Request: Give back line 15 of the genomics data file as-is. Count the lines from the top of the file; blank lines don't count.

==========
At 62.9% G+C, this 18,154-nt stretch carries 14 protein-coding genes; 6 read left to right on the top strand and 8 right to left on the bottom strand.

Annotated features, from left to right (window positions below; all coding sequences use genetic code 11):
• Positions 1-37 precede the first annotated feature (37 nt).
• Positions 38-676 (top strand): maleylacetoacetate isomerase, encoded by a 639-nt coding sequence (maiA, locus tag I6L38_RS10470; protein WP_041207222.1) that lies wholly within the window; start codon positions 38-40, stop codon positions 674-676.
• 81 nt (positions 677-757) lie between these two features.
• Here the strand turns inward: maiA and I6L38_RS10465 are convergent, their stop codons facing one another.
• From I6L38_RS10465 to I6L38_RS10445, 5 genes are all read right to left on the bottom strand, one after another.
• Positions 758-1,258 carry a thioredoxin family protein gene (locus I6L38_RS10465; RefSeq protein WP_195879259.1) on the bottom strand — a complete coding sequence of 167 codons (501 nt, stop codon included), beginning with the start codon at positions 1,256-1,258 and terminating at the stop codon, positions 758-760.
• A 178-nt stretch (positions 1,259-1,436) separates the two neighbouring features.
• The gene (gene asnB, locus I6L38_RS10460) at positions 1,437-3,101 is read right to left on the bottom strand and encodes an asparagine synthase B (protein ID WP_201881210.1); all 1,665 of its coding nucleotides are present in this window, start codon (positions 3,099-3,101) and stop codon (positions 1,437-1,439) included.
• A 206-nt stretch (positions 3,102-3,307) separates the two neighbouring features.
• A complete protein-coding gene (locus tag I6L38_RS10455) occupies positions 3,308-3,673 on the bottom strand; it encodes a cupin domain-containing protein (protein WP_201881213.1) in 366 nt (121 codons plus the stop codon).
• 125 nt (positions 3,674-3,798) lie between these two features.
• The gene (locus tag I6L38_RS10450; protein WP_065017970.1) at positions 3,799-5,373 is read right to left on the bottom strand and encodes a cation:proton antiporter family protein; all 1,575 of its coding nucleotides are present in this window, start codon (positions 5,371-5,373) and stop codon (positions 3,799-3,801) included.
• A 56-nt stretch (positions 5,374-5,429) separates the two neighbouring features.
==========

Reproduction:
• A 56-nt stretch (positions 5,374-5,429) separates the two neighbouring features.